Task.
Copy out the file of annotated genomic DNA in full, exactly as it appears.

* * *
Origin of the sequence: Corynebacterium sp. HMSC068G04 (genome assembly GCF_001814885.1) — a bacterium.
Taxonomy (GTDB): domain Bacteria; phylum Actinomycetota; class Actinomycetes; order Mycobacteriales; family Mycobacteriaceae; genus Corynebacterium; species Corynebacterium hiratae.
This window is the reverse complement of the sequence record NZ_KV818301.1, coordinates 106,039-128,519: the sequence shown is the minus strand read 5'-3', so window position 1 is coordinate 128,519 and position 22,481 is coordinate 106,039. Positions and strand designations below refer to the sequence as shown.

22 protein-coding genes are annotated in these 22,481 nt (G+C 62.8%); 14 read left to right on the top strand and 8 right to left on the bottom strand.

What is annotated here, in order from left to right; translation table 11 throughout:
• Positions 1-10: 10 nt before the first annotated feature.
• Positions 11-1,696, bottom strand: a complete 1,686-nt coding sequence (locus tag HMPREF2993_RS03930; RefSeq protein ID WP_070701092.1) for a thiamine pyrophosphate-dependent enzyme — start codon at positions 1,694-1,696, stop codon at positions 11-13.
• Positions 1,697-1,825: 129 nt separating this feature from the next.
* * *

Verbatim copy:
Origin of the sequence: Corynebacterium sp. HMSC068G04 (genome assembly GCF_001814885.1) — a bacterium.
Taxonomy (GTDB): domain Bacteria; phylum Actinomycetota; class Actinomycetes; order Mycobacteriales; family Mycobacteriaceae; genus Corynebacterium; species Corynebacterium hiratae.
This window is the reverse complement of the sequence record NZ_KV818301.1, coordinates 106,039-128,519: the sequence shown is the minus strand read 5'-3', so window position 1 is coordinate 128,519 and position 22,481 is coordinate 106,039. Positions and strand designations below refer to the sequence as shown.

22 protein-coding genes are annotated in these 22,481 nt (G+C 62.8%); 14 read left to right on the top strand and 8 right to left on the bottom strand.

What is annotated here, in order from left to right; translation table 11 throughout:
• Positions 1-10: 10 nt before the first annotated feature.
• Positions 11-1,696, bottom strand: a complete 1,686-nt coding sequence (locus tag HMPREF2993_RS03930; RefSeq protein ID WP_070701092.1) for a thiamine pyrophosphate-dependent enzyme — start codon at positions 1,694-1,696, stop codon at positions 11-13.
• Positions 1,697-1,825: 129 nt separating this feature from the next.